connect anything)
| >---------o 3 |
| Line | |
|(Black) '---------'
|
(created by AACircuit v1.28.6 beta 04/19/05 www.tech-chat.de)

NC means No Connect. If you're making a perfboard, don't solder
anything to pin 4. If you're making a PC board, make a pad to allow
the pin to be soldered to the board, but don't connect anything to that

Frequently, NC pins will be used by the manufacturer as test points for
QC to check something inside the black box post-production. Sometimes
there's actually nothing connected to NC pins. But there's no law that
says they can't make another version that uses that NC pin for
something else, so always leave it alone. NC means No Connect.
Period.

Ant, read the data sheet. If you don't understand it, reread it until
you understand it.

Just do the work. There really isn't a substitute, unless you want to
subcontract the job to someone else.

Chris

13. ### Ant_MagmaGuest

Are we having the same datasheet? Mine only have the specifications and
the dimensions.

Sorry Chris, i did not intent look lazy or annoy anyone.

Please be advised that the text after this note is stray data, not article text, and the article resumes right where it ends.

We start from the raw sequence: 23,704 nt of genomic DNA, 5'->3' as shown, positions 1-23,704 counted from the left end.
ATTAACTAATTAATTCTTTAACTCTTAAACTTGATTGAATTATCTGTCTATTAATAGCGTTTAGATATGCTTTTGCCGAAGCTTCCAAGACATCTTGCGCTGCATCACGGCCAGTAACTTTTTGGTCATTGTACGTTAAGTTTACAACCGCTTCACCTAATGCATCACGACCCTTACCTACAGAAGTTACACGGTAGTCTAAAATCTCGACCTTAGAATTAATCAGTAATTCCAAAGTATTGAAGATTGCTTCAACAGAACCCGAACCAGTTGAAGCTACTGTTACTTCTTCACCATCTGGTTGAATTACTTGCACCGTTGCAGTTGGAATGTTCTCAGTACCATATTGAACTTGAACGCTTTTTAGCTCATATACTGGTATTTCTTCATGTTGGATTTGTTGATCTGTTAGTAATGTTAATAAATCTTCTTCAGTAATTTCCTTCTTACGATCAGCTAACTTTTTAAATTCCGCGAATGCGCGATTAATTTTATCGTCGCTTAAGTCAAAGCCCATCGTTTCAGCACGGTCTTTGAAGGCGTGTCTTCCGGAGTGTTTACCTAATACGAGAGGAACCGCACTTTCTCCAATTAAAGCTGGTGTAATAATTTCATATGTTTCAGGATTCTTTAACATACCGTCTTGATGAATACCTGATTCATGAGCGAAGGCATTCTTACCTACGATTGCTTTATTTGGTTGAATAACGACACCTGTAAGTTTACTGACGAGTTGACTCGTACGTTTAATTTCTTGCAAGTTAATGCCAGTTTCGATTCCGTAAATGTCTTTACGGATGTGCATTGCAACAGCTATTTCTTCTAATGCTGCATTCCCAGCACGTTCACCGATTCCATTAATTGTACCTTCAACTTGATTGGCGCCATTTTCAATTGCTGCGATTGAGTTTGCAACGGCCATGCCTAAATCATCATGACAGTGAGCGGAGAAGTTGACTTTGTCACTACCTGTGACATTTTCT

It's just that it's my first time doing such a project and i'm just
trying to get everything right before i start soldering and putting it
together.

14. ### ChrisGuest

Hi, Ant. Three days ago I gave you the link to the data sheet:

http://www.tracopower.com/products/tml.pdf

which requires two more mouse clicks from the page you referenced.
Just look at the posts above this one. Since it's a .pdf file, it also
you're using M\$ Windows, right-click on the link, and click "Save
Target As..." instead of just clicking on it.

This fairly complete data sheet goes into more detail than typical on
the power supply. There should be enough there to use the AC-to-DC
module.

No offense, Ant. Prototyping is a bit of a chicken-egg thing when
you're dealing with SMT components, I know. But you're also under

Chris